Another problem is the absence of comparable data from the past. The Election Commission of Pakistan does not collect and disseminate a break-up of polled votes on the basis of the voters’ age-group. Nobody knows how voters falling in the 18-40 age bracket, for example, have acted during polls in the last election; whether they turned up in large numbers at the polling stations or stayed at home for the most part is perhaps the best kept election secret in Pakistan. Consequently, as we do not know if youth participation was higher or lower in past election, there can be no definitive way of gauging whether it will increase or diminish in the upcoming polls.
There are no empirical studies interpreting voting patterns among youth, and no verifiable statistics concerning the possible impact of factors such as the media, peer and community groups or the political and educational environment on voter behaviour. Similarly, there is no research to understand how young people develop an allegiance to a particular political party or leader — is it because of party leadership, its policies or a combination of the two? These questions have never been studied in detail.
Whether political parties’ moves to attract young voters reflect a growing importance of youth in the national political arena is also not quite obvious. After all, in the run-up to the 2002 general election, the government of General (retd) Pervez Musharraf lowered the voting age from 21 to 18 . The move was certainly not a result of domestic pressure from the country’s youth, instead, it came about as part of the electoral reforms Pakistan is committed to undertake because of international conventions.
The known knowns
Between 1997 and 2008, there have been 26 million new voters in Pakistan. Most, if not all, of this increase can be attributed to the fact that the voting age was reduced from 21 to 18 in 2002. On paper, this suggests that there must have been a big increase in the number of young voters; yet there is no data assessing how many of these new voters went to polling stations to cast their votes in 2002 and 2008. Even if most of them did, their participation did not result in a large-scale shifting of political patterns — the beneficiaries of their votes remaining the same much-reviled dynasty-led traditional parties. Available data also suggests that voter turnout increased from 41 per cent in 2002 to 44.4 per cent in 2008, despite the fact that the PTI, the self-proclaimed party of the youth, boycotted the last polls.
Bring in the vagaries of the first-past-the-post voting system that Pakistan adheres to, where elections are not necessarily won by the contender receiving the most amount of votes, and you have in front of you a clear electoral challenge. Mudassar Rizvi, who heads the Free and Fair Election Network, a conglomerate of civil society organisations working on elections in Pakistan, highlights the highly erratic nature of the system. “The 2008 election saw the PPP gather close to 11 million votes and acquire 95 National Assembly seats [out of a total of 272 general seats]. The PMLN came second with 72 seats, though its vote tally was close to seven million. The Pakistan Muslim League–Quaid-e-Azam (PMLQ) came third with 41 seats, even when it received about one million more votes than the PMLN did,” he explains. A similar trend can be seen in the case of the 2002 general election when the PPP received 7.6 million votes and captured only 64 seats, and the PMLQ, which received 7.5 million votes acquired 92 seats. Simply put, even if a party polls all the youth vote cast across Pakistan in the coming election, it may not end up sweeping the polls because, as the statistics suggest, winning a large number of parliamentary seats is not quite the same as getting a high number of votes.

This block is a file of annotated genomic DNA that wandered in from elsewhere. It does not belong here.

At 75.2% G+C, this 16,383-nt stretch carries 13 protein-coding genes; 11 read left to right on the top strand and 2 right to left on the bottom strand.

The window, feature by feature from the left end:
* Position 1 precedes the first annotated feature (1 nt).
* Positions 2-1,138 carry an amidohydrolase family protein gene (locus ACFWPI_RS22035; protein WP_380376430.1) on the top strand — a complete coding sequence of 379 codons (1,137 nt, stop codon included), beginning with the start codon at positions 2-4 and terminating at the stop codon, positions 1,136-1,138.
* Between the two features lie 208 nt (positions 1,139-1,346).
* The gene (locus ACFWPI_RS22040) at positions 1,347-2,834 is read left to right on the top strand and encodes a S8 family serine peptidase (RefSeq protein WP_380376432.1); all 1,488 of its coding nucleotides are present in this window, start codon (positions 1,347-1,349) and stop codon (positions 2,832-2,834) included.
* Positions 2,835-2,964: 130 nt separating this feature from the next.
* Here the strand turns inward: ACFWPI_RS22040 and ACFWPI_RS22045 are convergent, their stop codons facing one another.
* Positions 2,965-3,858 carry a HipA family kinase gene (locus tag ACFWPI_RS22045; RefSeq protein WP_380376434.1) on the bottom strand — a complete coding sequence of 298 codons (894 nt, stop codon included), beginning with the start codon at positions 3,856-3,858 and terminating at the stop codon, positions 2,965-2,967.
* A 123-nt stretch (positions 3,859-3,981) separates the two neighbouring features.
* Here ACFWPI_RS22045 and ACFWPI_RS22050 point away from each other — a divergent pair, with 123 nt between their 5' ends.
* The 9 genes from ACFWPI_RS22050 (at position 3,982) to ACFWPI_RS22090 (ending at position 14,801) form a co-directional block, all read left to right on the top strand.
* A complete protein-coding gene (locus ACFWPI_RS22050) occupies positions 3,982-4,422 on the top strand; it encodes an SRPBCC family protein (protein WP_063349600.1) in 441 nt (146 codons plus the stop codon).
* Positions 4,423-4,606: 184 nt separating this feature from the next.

Secondly, Rizvi argues, “one constituency’s electoral behaviour remains independent of another constituency’s behaviour, thereby making it futile to make any political projections and generalisations [and predict] outcomes.”
The road ahead
And so the question presents itself — can a young electorate significantly shift electoral momentum in the direction of change that certain political parties contend as being the demand of Pakistani youth? Can voters in the 18-40 age bracket change the face of Pakistan and Pakistani politics?
Answering these questions in the affirmative may seem too idealistic, given past voting statistics, or the lack thereof. Whether a need and impetus for change are real, or whether political parties are talking about the youth and pandering to its presumed demands merely as a new unexplored angle to win the next election can only be answered after the voters have given their verdict.
What is already becoming clear, however, is that the youth vote cannot be seen as a monolith: it has to be understood and analysed within the confines of constituency politics, as well as other contextual ingredients such as literacy, location and the socio-economic environment. By no means can it be considered an indivisible factor that can determine the result of an election on its own. Rumi, for this reason, rules out a path-breaking poll result in 2013 and advises caution in evaluating the impact of the momentum that youth awareness and participation in the political process may create. “The emergence of the youth vote as a swing vote is still far from being [the agent of] change,” he says.